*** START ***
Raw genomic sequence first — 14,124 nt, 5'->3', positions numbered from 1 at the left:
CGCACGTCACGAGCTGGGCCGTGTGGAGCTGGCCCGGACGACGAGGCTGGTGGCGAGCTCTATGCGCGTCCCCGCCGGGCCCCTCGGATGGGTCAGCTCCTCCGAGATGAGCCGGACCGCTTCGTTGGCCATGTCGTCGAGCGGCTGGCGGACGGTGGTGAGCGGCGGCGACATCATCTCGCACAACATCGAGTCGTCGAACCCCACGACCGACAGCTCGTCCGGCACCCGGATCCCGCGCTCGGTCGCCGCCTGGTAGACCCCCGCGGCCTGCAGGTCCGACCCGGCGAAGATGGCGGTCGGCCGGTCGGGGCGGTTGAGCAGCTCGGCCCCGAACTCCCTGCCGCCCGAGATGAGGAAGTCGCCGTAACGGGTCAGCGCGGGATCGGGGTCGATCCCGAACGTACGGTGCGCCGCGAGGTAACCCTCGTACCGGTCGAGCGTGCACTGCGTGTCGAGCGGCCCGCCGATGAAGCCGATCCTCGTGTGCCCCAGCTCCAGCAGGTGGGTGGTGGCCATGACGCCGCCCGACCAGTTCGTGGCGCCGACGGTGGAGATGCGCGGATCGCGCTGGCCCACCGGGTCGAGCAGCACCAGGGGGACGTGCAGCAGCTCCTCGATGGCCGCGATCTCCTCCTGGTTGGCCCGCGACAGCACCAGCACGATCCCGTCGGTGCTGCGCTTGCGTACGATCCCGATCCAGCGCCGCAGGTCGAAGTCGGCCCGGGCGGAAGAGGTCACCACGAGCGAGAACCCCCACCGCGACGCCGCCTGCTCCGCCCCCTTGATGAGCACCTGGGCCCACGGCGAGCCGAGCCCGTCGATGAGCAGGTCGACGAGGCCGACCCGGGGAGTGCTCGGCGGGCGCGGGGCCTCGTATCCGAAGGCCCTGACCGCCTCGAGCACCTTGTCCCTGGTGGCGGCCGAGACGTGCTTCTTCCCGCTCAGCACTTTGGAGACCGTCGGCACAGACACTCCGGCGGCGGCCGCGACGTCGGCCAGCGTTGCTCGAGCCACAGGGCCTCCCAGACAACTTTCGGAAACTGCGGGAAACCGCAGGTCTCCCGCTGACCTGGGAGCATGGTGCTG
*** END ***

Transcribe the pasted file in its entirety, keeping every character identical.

Raw genomic sequence first — 14,124 nt, 5'->3', positions numbered from 1 at the left:
CGCACGTCACGAGCTGGGCCGTGTGGAGCTGGCCCGGACGACGAGGCTGGTGGCGAGCTCTATGCGCGTCCCCGCCGGGCCCCTCGGATGGGTCAGCTCCTCCGAGATGAGCCGGACCGCTTCGTTGGCCATGTCGTCGAGCGGCTGGCGGACGGTGGTGAGCGGCGGCGACATCATCTCGCACAACATCGAGTCGTCGAACCCCACGACCGACAGCTCGTCCGGCACCCGGATCCCGCGCTCGGTCGCCGCCTGGTAGACCCCCGCGGCCTGCAGGTCCGACCCGGCGAAGATGGCGGTCGGCCGGTCGGGGCGGTTGAGCAGCTCGGCCCCGAACTCCCTGCCGCCCGAGATGAGGAAGTCGCCGTAACGGGTCAGCGCGGGATCGGGGTCGATCCCGAACGTACGGTGCGCCGCGAGGTAACCCTCGTACCGGTCGAGCGTGCACTGCGTGTCGAGCGGCCCGCCGATGAAGCCGATCCTCGTGTGCCCCAGCTCCAGCAGGTGGGTGGTGGCCATGACGCCGCCCGACCAGTTCGTGGCGCCGACGGTGGAGATGCGCGGATCGCGCTGGCCCACCGGGTCGAGCAGCACCAGGGGGACGTGCAGCAGCTCCTCGATGGCCGCGATCTCCTCCTGGTTGGCCCGCGACAGCACCAGCACGATCCCGTCGGTGCTGCGCTTGCGTACGATCCCGATCCAGCGCCGCAGGTCGAAGTCGGCCCGGGCGGAAGAGGTCACCACGAGCGAGAACCCCCACCGCGACGCCGCCTGCTCCGCCCCCTTGATGAGCACCTGGGCCCACGGCGAGCCGAGCCCGTCGATGAGCAGGTCGACGAGGCCGACCCGGGGAGTGCTCGGCGGGCGCGGGGCCTCGTATCCGAAGGCCCTGACCGCCTCGAGCACCTTGTCCCTGGTGGCGGCCGAGACGTGCTTCTTCCCGCTCAGCACTTTGGAGACCGTCGGCACAGACACTCCGGCGGCGGCCGCGACGTCGGCCAGCGTTGCTCGAGCCACAGGGCCTCCCAGACAACTTTCGGAAACTGCGGGAAACCGCAGGTCTCCCGCTGACCTGGGAGCATGGTGCTG